But it can still be an uphill battle.
“It’s tough because we played a game called Rounders when we were young, which is kind of like the baseball field, but you just have one-hand bat and you hit a tennis ball,” Eassom said. “There’s no hard-set rules about it, you’re just kind of running around in a circle. So basically everyone is just like, ‘Oh yeah, that’s Rounders, the kids game.’
“And you do sometimes have to fight the reception we get from cricket fans, when they’re like, ‘Oh, they’re wearing gloves? Like it’s soooo hard to make a defensive play.’”
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But seeing is believing, all three said, and getting folks to see baseball is easier now.
“I think the internet has made it a lot more accessible,” Blease said. “People are able to watch games.”
The internet has helped bring the GB baseball community together, too.
“You have the people who played, and they all kind of like knew each other and played each other. And you had people who watched games, and you knew them,” said Eassom, who plays third base for the London Mets. “But now, using Twitter and using all of these other things, everybody knows that everybody else exists now. And when you have things that like, you can have events, you can pull people together and it’s not just six people going to the pub, it’s 30 or 50 or hundreds.”
And you can bet winning a game in the WBC is only going to help. It’s already started.
.@GB_Baseball won their first ever match at the #WorldBaseballClassic last night – an inspirational, magical, historic achievement – and we were lucky enough to be joined by home run hero Harry Ford in assembly this morning! #LetsGoGB 🦁🇬🇧⚾️@MLBEurope @WBCBaseball @jonmorosi pic.twitter.com/zuPw9oLyhQ
— St Gregory Primary (@StGregoryCEVCP) March 14, 2023
Great Britain coaches relish first WBC victory
Because the GB baseball community is still small, even though it’s growing, only a handful of the players on the roster were born in the U.K. and played there growing up. So even though the players love representing the country they have family connections to, it’s not quite the same as kids who grew up in Puerto Rico now playing for manager Yadier Molina.
The connections run deeper for the guys in the dugout.
“Seeing how much it means to the coaches who have been doing this for the last 20 years, been at the qualifiers a bunch of times, been playing in Europe and to be here and to have something to show for it, it really, really means the world to them,” catcher Harry Ford said.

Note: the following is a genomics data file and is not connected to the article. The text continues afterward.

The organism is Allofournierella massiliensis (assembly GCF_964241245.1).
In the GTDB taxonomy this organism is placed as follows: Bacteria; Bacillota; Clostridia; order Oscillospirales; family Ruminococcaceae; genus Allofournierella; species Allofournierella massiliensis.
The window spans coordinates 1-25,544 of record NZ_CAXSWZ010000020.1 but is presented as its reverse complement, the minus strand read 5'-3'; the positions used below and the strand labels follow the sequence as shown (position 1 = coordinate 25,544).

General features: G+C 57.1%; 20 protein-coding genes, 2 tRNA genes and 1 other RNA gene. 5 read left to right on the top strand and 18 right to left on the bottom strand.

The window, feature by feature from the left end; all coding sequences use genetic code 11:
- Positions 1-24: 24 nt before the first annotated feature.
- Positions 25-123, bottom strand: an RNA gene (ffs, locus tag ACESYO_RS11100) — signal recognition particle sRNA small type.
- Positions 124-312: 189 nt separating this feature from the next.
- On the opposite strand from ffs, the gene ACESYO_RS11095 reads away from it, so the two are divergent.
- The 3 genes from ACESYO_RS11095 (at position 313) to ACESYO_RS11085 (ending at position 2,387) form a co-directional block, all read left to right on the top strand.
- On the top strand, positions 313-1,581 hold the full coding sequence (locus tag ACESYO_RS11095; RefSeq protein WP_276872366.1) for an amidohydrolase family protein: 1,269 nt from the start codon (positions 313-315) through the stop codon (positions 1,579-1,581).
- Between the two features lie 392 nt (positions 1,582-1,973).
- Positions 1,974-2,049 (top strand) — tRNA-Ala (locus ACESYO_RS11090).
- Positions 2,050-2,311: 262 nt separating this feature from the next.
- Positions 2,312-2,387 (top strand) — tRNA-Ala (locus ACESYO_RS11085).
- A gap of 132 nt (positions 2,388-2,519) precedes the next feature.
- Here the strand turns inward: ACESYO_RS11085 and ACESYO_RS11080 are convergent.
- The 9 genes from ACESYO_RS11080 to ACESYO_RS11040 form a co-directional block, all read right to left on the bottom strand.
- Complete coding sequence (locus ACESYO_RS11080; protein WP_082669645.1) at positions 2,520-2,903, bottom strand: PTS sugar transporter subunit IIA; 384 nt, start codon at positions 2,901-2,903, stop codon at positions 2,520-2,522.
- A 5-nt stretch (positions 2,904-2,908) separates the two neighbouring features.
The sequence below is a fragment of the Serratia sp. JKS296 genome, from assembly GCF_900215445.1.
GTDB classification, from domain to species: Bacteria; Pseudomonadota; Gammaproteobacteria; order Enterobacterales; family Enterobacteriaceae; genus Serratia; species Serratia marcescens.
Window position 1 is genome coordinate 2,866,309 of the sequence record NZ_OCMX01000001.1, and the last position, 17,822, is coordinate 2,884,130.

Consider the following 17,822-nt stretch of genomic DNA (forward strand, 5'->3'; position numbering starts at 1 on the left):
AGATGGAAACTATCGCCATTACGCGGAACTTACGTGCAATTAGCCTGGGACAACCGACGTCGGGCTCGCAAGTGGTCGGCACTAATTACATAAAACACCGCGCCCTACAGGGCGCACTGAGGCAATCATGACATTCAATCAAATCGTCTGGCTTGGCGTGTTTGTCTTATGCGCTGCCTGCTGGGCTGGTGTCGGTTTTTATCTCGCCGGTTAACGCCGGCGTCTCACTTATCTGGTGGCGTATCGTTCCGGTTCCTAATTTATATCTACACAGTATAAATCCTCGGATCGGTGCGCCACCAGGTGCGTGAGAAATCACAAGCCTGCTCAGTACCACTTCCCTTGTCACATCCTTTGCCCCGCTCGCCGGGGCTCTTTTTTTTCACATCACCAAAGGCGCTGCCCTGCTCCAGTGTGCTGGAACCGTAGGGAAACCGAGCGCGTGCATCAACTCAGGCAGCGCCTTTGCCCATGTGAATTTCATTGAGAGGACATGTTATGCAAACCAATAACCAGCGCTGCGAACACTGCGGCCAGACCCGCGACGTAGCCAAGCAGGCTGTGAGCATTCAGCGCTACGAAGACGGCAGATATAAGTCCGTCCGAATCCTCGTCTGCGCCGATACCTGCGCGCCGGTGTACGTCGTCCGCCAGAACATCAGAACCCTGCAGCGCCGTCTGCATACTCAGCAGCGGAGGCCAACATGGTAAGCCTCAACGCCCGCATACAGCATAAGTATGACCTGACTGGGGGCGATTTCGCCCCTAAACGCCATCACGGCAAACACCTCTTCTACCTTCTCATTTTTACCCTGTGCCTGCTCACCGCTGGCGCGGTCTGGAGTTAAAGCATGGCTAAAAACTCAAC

Ford has been a catalyst for the club, through qualifying and during his time at the WBC. In the three games, he has two homers and four RBIs, and has people in the U.K. wondering whether, at 19 years old, he’s too young to be considered for knighthood.
“The guys on the coaching staff are people we’ve played with,” Baxendale said. “They’re really good friends of ours. We’re so happy for them. We were so happy just to have gotten here because it means so much to our federation.”
The coaches, they have stories.
“So I might get emotional here. But Jonathan Cramman, the bench coach for the team this year — he’s the big grizzly bear on the bench,” Blease said. “He’s been through a lot this last few years. He lost his mom, his mom was a huge reason he got into the sport. This is the absolute pinnacle for him to be, and to get the win. I mean, I’m so happy for him.”
The GoFundMe set up to help Cramman and his fiancé, Beth, when Tanya Cramman died unexpectedly in 2021? Set up by Drew Spencer. Tight-knit baseball family, indeed.
“(Cramman has) played for Great Britain the entire way, from under 12, under 15, under 18, under 23 and the senior national team. He’s coached every level as well,” Baxendale said. “He is GB baseball through and through. We are so happy for him, for this. You could see on the field, he was visibly very emotional. He was just trying to take a second to process, to take it all in. He’s such a good guy.”
I was talking with Blease and Baxendale after the game at The Corner Public House across from Chase Field, where they were celebrating with other GB fans and members of the British Baseball Federation. And who should show up moments later?
Cramman, looking like a happy grizzly bear. Hugs were exchanged. Tears, too.
“We did it,” Cramman said, going into the pub to get his own pint.
It wasn’t long before Spencer stopped by, too. The pure joy on the faces of those three men, and the others around them, told the story. He looked at the assembled fans and said, to nobody in particular, “I appreciate all of you guys being here. It means so very much.”
He looked at Blease and Baxendale. “And you’d both better wear the outfit.”